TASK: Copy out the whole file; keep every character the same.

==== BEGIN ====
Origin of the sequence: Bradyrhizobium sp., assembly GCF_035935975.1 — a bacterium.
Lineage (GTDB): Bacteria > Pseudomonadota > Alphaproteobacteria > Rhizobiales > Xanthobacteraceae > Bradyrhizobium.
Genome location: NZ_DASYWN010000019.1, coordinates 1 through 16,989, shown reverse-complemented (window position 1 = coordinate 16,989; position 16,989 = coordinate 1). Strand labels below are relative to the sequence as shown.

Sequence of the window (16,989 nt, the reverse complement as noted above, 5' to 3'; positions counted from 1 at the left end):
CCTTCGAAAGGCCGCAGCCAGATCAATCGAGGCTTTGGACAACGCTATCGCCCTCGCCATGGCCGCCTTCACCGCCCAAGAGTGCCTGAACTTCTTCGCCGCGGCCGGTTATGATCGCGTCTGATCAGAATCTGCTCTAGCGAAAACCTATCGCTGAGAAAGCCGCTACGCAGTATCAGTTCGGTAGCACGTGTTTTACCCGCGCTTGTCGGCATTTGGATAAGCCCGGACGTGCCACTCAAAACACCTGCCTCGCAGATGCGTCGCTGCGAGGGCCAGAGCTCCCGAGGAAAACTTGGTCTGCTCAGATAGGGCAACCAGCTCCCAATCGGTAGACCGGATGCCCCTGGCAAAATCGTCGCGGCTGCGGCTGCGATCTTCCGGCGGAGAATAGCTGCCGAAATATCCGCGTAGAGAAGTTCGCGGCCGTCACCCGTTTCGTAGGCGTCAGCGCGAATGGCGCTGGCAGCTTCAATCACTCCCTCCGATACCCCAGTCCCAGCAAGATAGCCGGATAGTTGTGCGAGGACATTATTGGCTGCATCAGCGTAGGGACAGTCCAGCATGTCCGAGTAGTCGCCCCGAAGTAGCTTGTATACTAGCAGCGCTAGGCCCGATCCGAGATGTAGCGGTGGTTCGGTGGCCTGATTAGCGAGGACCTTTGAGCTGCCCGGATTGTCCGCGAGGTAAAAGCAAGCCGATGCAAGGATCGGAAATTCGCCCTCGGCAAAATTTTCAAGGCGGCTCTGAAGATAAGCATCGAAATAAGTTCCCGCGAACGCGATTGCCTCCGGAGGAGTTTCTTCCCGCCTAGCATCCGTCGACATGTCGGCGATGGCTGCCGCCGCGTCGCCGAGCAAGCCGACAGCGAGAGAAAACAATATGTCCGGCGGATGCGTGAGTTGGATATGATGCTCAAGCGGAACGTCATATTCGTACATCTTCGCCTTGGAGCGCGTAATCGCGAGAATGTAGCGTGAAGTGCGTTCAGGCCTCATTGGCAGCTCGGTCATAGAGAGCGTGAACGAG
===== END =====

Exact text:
Origin of the sequence: Bradyrhizobium sp., assembly GCF_035935975.1 — a bacterium.
Lineage (GTDB): Bacteria > Pseudomonadota > Alphaproteobacteria > Rhizobiales > Xanthobacteraceae > Bradyrhizobium.
Genome location: NZ_DASYWN010000019.1, coordinates 1 through 16,989, shown reverse-complemented (window position 1 = coordinate 16,989; position 16,989 = coordinate 1). Strand labels below are relative to the sequence as shown.

Sequence of the window (16,989 nt, the reverse complement as noted above, 5' to 3'; positions counted from 1 at the left end):
CCTTCGAAAGGCCGCAGCCAGATCAATCGAGGCTTTGGACAACGCTATCGCCCTCGCCATGGCCGCCTTCACCGCCCAAGAGTGCCTGAACTTCTTCGCCGCGGCCGGTTATGATCGCGTCTGATCAGAATCTGCTCTAGCGAAAACCTATCGCTGAGAAAGCCGCTACGCAGTATCAGTTCGGTAGCACGTGTTTTACCCGCGCTTGTCGGCATTTGGATAAGCCCGGACGTGCCACTCAAAACACCTGCCTCGCAGATGCGTCGCTGCGAGGGCCAGAGCTCCCGAGGAAAACTTGGTCTGCTCAGATAGGGCAACCAGCTCCCAATCGGTAGACCGGATGCCCCTGGCAAAATCGTCGCGGCTGCGGCTGCGATCTTCCGGCGGAGAATAGCTGCCGAAATATCCGCGTAGAGAAGTTCGCGGCCGTCACCCGTTTCGTAGGCGTCAGCGCGAATGGCGCTGGCAGCTTCAATCACTCCCTCCGATACCCCAGTCCCAGCAAGATAGCCGGATAGTTGTGCGAGGACATTATTGGCTGCATCAGCGTAGGGACAGTCCAGCATGTCCGAGTAGTCGCCCCGAAGTAGCTTGTATACTAGCAGCGCTAGGCCCGATCCGAGATGTAGCGGTGGTTCGGTGGCCTGATTAGCGAGGACCTTTGAGCTGCCCGGATTGTCCGCGAGGTAAAAGCAAGCCGATGCAAGGATCGGAAATTCGCCCTCGGCAAAATTTTCAAGGCGGCTCTGAAGATAAGCATCGAAATAAGTTCCCGCGAACGCGATTGCCTCCGGAGGAGTTTCTTCCCGCCTAGCATCCGTCGACATGTCGGCGATGGCTGCCGCCGCGTCGCCGAGCAAGCCGACAGCGAGAGAAAACAATATGTCCGGCGGATGCGTGAGTTGGATATGATGCTCAAGCGGAACGTCATATTCGTACATCTTCGCCTTGGAGCGCGTAATCGCGAGAATGTAGCGTGAAGTGCGTTCAGGCCTCATTGGCAGCTCGGTCATAGAGAGCGTGAACGAG